Someone wrote to ask, “In your opinion, does a beginning writer need an agent?”
In my view, it depends on the writer. There are some authors who are well connected in the industry, don’t mind dealing with contracts and negotiations, understand career direction, and can survive without an agent. But in my experience, it’s rare to do those things well while maintaining a writing career. I used to tell people that I’m not an evangelist for agents, and over the past 15 years or so I’ve tried to maintain a balance — I haven’t always believed that every writer needs an agent in order to succeed. But in light of all the changing issues in publishing today, I’m now changing my tune. Most legacy publishers require you to have an agent or they won’t look at your material. And most traditional publishers have moved toward relying on agents to be the first filter in the system, reviewing proposals and weeding out the chaff. Working with an agent professionalizes the relationship — an agent is not as emotionally tied to a work as an author, so he or she can be more dispassionate about discussing a project, and the agent is going to be more familiar with the business of contracts, so ostensibly things will move along better for both sides.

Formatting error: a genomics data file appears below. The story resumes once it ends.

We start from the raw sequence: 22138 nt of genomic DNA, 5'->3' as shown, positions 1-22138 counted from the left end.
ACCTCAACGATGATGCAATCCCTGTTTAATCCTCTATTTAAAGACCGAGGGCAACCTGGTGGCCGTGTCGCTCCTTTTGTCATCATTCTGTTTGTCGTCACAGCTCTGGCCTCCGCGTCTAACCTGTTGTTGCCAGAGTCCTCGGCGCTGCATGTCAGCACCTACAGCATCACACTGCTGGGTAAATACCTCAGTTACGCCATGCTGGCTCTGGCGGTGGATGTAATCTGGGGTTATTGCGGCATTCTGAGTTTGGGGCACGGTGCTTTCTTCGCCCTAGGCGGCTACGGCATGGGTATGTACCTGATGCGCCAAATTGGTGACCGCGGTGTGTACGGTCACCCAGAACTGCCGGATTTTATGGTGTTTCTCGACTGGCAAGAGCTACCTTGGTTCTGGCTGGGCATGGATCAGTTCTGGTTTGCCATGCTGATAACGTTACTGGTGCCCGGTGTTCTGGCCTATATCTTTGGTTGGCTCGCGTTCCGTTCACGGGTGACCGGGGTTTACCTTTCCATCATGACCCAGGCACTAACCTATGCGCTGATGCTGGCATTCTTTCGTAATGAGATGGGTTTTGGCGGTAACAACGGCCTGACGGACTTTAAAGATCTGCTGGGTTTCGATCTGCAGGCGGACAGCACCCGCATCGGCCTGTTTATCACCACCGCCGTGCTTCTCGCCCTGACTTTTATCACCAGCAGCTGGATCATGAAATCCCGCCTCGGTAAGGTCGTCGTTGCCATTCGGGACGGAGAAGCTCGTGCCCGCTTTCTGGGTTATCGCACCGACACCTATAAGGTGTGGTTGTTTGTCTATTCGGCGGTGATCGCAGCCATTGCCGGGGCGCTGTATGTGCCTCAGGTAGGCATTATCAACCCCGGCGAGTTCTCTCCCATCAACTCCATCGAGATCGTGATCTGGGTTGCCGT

I recognize that some have said the future is in self-publishing, so that means authors won’t need agents. I think that’s completely wrong-headed. If you’re going to be responsible for your book, you might think about working with someone who knows the industry already and can help you. Think of the way realtors have changed the home buying market: You can still sell your home by owner, but it’s gotten considerably more complex to do so. You’ve got to know the market, understand how to show your home, know how to get the word out, feel comfortable negotiating a price, and perhaps most importantly, understand how to fill out the mountain of paperwork that goes along with every home sale. (My wife and I sold three homes on our own, and another five homes through realtors, so I understand the difference a professional can make to a deal.) There are still plenty of small publishing houses that prefer to work directly with the author, but any publisher of size will want to work through an agent. And if you’re going to go indie, an a good agent ought to be able to help with your career, your self-publishing decisions, your marketing, your dramatic rights, and your foreign and other sub rights.